Concentrate and ask again

Senior Studio Art Majors Thesis Exhibition

April 24, 2015 - May 16, 2015


In the yearlong Senior Seminar for Studio Art Majors at Dickinson College, the faculty works collaboratively to direct each student’s creation of an expansive body of artwork. Modeled closely after a graduate mode of instruction, seminar meetings focus on weekly critique of current projects, discussions of readings, lectures on contemporary art, review and editing of the artists’ statements, field trips, and practicum instruction. In addition to regularly scheduled individual meetings with individual studio art faculty, students enrolled in the seminar meet with the entire faculty three or four times a semester for a group critique. These more communal exchanges often include art history faculty as well as underclass studio art majors. Over the course of the senior year the students participate in two important exhibition experiences. The first is a “preview” presentation mounted at the end of the fall semester. For this show each student exhibits a small number of finished works and works-in-progress.

The exhibition provides an opportunity for the students to “test the waters” with a general audience, to work through experimental directions, and to understand all that is involved in mounting a show of their artwork. The experience is traditionally very “hands on,” as the students learn to design, hang, light, and promote their show. This initial exhibition prepares the students for their final, and more expansive installation in Dickinson College’s Trout Gallery during the last weeks of the spring semester.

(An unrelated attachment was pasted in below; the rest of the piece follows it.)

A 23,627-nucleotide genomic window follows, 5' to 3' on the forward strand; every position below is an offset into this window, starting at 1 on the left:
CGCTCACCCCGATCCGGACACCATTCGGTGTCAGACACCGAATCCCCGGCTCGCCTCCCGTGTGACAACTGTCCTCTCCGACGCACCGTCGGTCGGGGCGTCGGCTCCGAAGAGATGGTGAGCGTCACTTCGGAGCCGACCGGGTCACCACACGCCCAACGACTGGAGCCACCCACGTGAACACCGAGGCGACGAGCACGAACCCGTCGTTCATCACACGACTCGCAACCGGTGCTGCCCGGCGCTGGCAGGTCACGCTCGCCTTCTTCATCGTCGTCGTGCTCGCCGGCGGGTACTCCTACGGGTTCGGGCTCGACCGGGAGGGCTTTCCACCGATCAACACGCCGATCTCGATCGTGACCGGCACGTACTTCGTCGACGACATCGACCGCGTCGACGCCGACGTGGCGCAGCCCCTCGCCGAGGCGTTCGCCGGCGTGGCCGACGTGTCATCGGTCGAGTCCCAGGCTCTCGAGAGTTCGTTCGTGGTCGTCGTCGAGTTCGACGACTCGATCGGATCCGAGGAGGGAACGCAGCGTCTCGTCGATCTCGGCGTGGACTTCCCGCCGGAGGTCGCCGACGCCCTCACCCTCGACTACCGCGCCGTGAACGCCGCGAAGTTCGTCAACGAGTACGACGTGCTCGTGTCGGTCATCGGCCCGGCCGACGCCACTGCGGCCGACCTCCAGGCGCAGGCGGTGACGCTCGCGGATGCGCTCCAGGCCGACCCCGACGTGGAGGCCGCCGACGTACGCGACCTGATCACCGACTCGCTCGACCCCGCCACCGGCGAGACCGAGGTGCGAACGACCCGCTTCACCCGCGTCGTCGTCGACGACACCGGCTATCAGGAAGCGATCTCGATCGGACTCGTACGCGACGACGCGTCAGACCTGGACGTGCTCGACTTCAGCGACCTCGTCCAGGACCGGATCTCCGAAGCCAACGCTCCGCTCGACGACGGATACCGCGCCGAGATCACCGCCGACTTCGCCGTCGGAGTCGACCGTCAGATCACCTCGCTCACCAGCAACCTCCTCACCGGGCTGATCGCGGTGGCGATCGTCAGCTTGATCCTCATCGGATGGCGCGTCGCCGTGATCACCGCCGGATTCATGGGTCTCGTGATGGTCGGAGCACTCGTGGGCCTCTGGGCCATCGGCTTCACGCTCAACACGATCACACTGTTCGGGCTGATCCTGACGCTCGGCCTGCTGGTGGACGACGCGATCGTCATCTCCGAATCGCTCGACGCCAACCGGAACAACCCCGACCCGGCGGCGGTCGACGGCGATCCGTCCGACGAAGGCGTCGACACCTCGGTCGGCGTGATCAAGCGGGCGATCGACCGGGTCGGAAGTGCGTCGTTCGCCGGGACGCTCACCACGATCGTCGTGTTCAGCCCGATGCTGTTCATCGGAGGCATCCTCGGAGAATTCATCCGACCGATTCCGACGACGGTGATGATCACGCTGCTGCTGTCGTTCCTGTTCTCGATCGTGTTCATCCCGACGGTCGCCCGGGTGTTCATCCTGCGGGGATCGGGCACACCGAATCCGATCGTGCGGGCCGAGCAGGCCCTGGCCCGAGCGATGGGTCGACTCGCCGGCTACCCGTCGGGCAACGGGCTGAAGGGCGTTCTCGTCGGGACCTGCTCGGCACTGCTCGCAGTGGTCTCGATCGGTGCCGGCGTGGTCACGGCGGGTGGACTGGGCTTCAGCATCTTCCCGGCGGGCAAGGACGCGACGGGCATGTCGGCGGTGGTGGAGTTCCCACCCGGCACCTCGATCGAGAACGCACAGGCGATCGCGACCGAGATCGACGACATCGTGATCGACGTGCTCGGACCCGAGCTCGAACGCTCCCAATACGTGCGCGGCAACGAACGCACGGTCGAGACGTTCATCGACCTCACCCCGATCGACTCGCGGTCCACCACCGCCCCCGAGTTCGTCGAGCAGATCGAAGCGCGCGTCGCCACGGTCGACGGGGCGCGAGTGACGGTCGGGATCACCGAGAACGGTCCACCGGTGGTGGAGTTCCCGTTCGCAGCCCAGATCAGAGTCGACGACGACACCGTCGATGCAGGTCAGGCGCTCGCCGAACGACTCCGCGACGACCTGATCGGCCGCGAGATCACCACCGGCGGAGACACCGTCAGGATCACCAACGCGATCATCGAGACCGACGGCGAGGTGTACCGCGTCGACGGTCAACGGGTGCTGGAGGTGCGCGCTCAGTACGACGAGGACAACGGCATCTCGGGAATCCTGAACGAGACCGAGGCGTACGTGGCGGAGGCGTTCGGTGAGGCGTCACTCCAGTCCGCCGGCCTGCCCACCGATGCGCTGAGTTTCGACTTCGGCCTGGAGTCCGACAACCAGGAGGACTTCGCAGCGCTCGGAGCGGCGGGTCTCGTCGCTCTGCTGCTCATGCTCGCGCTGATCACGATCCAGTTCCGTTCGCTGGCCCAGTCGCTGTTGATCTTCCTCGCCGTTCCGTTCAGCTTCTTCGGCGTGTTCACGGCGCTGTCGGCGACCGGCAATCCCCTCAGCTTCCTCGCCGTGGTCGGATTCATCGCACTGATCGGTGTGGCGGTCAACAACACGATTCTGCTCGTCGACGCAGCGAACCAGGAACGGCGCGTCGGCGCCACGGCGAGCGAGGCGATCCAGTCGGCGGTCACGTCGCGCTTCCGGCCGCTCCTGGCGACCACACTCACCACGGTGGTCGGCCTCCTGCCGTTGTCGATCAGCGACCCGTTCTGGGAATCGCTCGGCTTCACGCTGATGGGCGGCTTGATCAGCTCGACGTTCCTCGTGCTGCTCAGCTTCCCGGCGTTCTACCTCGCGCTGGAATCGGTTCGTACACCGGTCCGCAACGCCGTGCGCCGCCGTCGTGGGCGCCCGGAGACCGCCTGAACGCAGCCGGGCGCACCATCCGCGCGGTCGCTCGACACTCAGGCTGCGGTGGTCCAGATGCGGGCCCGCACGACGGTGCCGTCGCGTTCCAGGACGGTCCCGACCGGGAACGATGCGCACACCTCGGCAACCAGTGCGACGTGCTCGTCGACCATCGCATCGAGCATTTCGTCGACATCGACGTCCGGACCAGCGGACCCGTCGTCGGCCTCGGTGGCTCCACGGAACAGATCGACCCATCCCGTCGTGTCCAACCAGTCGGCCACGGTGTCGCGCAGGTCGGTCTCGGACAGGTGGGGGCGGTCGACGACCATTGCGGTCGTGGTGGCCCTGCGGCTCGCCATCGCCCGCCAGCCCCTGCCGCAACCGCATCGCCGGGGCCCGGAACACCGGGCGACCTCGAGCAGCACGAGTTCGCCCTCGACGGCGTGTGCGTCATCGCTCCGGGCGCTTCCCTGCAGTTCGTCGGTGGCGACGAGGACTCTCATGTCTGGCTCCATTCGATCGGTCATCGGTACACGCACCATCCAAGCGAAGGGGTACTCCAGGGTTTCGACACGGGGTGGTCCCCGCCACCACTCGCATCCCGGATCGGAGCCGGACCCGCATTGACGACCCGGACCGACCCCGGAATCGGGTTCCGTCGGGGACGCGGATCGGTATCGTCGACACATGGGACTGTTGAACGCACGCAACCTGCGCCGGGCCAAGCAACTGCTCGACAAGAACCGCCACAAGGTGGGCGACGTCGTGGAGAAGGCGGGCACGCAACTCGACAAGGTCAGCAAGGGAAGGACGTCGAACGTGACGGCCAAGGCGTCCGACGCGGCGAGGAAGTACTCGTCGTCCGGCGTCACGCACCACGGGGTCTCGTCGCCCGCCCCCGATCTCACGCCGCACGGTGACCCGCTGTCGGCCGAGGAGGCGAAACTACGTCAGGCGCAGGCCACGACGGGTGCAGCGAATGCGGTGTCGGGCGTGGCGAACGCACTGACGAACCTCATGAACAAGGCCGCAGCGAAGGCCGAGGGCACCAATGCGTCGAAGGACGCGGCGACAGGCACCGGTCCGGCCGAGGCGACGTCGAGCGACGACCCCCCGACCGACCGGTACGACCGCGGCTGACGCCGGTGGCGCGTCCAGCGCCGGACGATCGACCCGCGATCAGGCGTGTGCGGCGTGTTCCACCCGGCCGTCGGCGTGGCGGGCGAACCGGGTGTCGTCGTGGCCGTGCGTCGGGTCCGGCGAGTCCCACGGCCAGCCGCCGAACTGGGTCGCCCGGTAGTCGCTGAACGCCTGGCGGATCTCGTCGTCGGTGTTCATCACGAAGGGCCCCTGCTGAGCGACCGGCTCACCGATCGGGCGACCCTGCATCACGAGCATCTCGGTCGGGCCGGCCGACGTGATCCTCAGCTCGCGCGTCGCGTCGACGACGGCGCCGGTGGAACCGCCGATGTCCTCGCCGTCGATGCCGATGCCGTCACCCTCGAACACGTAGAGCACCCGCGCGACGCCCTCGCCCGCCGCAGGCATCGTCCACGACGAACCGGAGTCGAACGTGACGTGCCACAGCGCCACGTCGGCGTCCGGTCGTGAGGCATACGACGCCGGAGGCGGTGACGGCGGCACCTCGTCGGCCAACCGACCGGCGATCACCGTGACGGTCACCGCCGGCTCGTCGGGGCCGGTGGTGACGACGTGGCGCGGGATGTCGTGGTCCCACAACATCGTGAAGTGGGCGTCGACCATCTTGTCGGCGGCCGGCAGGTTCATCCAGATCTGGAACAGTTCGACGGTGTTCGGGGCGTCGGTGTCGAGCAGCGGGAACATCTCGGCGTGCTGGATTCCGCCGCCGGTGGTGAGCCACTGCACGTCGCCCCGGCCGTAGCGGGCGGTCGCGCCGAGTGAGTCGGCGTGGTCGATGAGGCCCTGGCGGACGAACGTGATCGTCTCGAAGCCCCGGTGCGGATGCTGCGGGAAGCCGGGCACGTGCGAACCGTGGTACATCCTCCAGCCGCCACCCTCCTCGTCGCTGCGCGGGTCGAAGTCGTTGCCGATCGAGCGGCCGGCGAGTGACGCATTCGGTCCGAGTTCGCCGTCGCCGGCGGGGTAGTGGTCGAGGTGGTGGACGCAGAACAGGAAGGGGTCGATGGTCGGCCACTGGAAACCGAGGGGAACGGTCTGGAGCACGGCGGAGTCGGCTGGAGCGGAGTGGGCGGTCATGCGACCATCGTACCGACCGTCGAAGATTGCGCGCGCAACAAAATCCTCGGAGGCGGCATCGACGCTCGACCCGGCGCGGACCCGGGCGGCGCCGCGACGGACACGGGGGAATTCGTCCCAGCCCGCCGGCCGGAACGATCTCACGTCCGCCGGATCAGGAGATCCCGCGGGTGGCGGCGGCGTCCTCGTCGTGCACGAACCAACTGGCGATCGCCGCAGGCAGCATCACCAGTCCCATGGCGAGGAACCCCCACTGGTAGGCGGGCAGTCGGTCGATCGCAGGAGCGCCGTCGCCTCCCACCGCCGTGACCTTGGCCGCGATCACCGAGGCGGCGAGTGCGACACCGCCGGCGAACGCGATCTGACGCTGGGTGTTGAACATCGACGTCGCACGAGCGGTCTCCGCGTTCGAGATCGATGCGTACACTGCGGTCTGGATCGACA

The eight graduating studio art majors make artwork that varies as widely in content as it does in creative media. Despite the individuality and diversity of the group, more than a few common threads unite the students’ ambitious approaches to their art. 

Jenna Hess, Anna Ersenkal, and Carley Zarkeka, for example, are engaged with an investigation of memory as an integral part of their artwork. Molly Thorne and Meghan Abercrombie share an interest in an almost meditative representation of reality. Their works suggest a poetic metaphor, yet they concretely reference the physical word. Cassie Lier,

Shelby Kalamar, and Lauren Holtz somewhat similarly, yet through disparate approaches, draw upon an uncanny tension between personal and popular references in their work. Together, these student artists all display an incisive awareness of materiality, a dedication to concepts that are both intensely personal and sympathetically universal, and a keen understanding of professional art practices.

The title of this exhibition directly refers to the Magic 8-Ball, a popular fortune-telling toy. “Concentrate and Ask Again” is one of the predictive answers the object displays when shaken, presumably in answer to a question. Although intended to be humorously vague, the Magic 8-Ball reference evokes the critical processes of an artist. An active and successful studio practice requires a constantly evaluative process of posing and reposing questions about the work being created. Whether framed by critiques with mentors, conversations with peers, or simply personal reflection, the constant act of “concentrating and asking again” in the studio is essential to art making. Have these eight students produced a sincere and reflective body of artwork? All Signs Point to Yes!

Anthony Cervino, Associate Professor of Art